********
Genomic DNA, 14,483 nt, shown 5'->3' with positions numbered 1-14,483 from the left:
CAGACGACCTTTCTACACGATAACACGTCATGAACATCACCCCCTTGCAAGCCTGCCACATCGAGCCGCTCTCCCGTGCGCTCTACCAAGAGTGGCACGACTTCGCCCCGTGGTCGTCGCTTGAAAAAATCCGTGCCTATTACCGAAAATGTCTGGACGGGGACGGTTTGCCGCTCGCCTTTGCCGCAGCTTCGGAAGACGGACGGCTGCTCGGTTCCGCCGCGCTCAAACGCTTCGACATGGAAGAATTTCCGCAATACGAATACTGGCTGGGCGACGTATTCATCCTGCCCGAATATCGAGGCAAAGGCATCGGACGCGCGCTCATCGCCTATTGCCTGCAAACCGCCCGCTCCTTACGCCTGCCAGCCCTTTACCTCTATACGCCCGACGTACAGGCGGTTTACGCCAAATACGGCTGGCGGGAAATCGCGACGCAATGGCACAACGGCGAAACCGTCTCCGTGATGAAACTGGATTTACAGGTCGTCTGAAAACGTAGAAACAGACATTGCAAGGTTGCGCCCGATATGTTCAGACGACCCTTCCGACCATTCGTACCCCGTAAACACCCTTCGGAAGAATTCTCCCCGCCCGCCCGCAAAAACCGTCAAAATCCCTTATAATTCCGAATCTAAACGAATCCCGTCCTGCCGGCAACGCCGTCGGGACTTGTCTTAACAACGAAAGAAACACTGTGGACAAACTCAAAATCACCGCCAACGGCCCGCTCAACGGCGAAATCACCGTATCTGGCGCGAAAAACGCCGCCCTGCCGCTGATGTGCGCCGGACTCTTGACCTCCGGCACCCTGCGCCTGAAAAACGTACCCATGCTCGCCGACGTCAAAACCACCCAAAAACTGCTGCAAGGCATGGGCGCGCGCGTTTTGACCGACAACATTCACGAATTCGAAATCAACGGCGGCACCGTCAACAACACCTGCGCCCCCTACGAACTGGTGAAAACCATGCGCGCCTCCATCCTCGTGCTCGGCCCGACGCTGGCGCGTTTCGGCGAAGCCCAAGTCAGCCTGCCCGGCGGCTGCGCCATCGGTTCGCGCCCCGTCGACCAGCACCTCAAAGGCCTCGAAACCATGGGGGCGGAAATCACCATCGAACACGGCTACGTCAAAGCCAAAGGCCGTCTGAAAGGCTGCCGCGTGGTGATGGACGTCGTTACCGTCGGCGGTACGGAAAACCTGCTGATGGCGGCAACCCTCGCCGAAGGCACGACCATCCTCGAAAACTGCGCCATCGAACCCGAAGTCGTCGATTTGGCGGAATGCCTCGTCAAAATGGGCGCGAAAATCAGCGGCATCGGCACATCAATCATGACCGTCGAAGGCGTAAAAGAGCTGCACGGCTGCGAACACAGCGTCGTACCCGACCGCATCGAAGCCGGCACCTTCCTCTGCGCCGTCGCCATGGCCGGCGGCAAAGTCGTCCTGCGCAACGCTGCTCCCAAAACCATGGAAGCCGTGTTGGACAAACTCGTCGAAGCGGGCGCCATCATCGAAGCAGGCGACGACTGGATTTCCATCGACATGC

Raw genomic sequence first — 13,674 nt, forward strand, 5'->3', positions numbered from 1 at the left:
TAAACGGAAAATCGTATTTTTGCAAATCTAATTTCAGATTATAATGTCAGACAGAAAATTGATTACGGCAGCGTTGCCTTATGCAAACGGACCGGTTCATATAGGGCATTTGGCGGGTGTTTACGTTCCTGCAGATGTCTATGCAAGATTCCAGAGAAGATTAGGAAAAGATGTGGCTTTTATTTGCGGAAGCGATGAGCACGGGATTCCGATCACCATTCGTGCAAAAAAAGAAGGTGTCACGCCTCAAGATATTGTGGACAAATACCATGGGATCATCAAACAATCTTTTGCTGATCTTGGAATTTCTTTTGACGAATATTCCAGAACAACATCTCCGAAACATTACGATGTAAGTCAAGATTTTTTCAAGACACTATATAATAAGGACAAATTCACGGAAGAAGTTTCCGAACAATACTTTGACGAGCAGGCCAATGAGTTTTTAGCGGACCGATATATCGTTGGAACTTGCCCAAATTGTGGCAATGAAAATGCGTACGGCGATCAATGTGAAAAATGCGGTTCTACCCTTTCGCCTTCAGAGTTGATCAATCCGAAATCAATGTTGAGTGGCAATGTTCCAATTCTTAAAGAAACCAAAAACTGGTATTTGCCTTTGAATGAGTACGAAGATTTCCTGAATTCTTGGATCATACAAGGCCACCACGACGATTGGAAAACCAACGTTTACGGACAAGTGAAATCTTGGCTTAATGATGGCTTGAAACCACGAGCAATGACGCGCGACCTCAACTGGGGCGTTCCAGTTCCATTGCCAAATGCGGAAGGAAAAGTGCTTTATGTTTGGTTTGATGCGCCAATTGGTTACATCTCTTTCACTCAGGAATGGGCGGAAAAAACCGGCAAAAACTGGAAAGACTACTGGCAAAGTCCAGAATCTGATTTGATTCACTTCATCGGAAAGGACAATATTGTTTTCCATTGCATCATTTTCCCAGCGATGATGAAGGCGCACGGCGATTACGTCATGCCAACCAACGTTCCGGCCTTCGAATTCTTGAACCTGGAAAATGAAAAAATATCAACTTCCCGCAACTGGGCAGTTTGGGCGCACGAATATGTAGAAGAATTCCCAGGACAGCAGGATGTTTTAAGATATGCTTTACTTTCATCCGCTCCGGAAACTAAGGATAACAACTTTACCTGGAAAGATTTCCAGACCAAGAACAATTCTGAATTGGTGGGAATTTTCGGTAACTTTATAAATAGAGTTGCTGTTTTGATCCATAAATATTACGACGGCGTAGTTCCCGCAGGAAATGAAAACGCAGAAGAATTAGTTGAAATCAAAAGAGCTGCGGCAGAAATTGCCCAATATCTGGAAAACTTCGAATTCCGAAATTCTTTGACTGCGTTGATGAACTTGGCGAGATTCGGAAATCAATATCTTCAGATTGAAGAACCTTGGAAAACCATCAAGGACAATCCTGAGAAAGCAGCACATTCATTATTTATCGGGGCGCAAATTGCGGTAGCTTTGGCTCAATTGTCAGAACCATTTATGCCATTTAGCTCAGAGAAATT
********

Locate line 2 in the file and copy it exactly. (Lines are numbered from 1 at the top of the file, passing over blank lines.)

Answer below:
CAGACGACCTTTCTACACGATAACACGTCATGAACATCACCCCCTTGCAAGCCTGCCACATCGAGCCGCTCTCCCGTGCGCTCTACCAAGAGTGGCACGACTTCGCCCCGTGGTCGTCGCTTGAAAAAATCCGTGCCTATTACCGAAAATGTCTGGACGGGGACGGTTTGCCGCTCGCCTTTGCCGCAGCTTCGGAAGACGGACGGCTGCTCGGTTCCGCCGCGCTCAAACGCTTCGACATGGAAGAATTTCCGCAATACGAATACTGGCTGGGCGACGTATTCATCCTGCCCGAATATCGAGGCAAAGGCATCGGACGCGCGCTCATCGCCTATTGCCTGCAAACCGCCCGCTCCTTACGCCTGCCAGCCCTTTACCTCTATACGCCCGACGTACAGGCGGTTTACGCCAAATACGGCTGGCGGGAAATCGCGACGCAATGGCACAACGGCGAAACCGTCTCCGTGATGAAACTGGATTTACAGGTCGTCTGAAAACGTAGAAACAGACATTGCAAGGTTGCGCCCGATATGTTCAGACGACCCTTCCGACCATTCGTACCCCGTAAACACCCTTCGGAAGAATTCTCCCCGCCCGCCCGCAAAAACCGTCAAAATCCCTTATAATTCCGAATCTAAACGAATCCCGTCCTGCCGGCAACGCCGTCGGGACTTGTCTTAACAACGAAAGAAACACTGTGGACAAACTCAAAATCACCGCCAACGGCCCGCTCAACGGCGAAATCACCGTATCTGGCGCGAAAAACGCCGCCCTGCCGCTGATGTGCGCCGGACTCTTGACCTCCGGCACCCTGCGCCTGAAAAACGTACCCATGCTCGCCGACGTCAAAACCACCCAAAAACTGCTGCAAGGCATGGGCGCGCGCGTTTTGACCGACAACATTCACGAATTCGAAATCAACGGCGGCACCGTCAACAACACCTGCGCCCCCTACGAACTGGTGAAAACCATGCGCGCCTCCATCCTCGTGCTCGGCCCGACGCTGGCGCGTTTCGGCGAAGCCCAAGTCAGCCTGCCCGGCGGCTGCGCCATCGGTTCGCGCCCCGTCGACCAGCACCTCAAAGGCCTCGAAACCATGGGGGCGGAAATCACCATCGAACACGGCTACGTCAAAGCCAAAGGCCGTCTGAAAGGCTGCCGCGTGGTGATGGACGTCGTTACCGTCGGCGGTACGGAAAACCTGCTGATGGCGGCAACCCTCGCCGAAGGCACGACCATCCTCGAAAACTGCGCCATCGAACCCGAAGTCGTCGATTTGGCGGAATGCCTCGTCAAAATGGGCGCGAAAATCAGCGGCATCGGCACATCAATCATGACCGTCGAAGGCGTAAAAGAGCTGCACGGCTGCGAACACAGCGTCGTACCCGACCGCATCGAAGCCGGCACCTTCCTCTGCGCCGTCGCCATGGCCGGCGGCAAAGTCGTCCTGCGCAACGCTGCTCCCAAAACCATGGAAGCCGTGTTGGACAAACTCGTCGAAGCGGGCGCCATCATCGAAGCAGGCGACGACTGGATTTCCATCGACATGC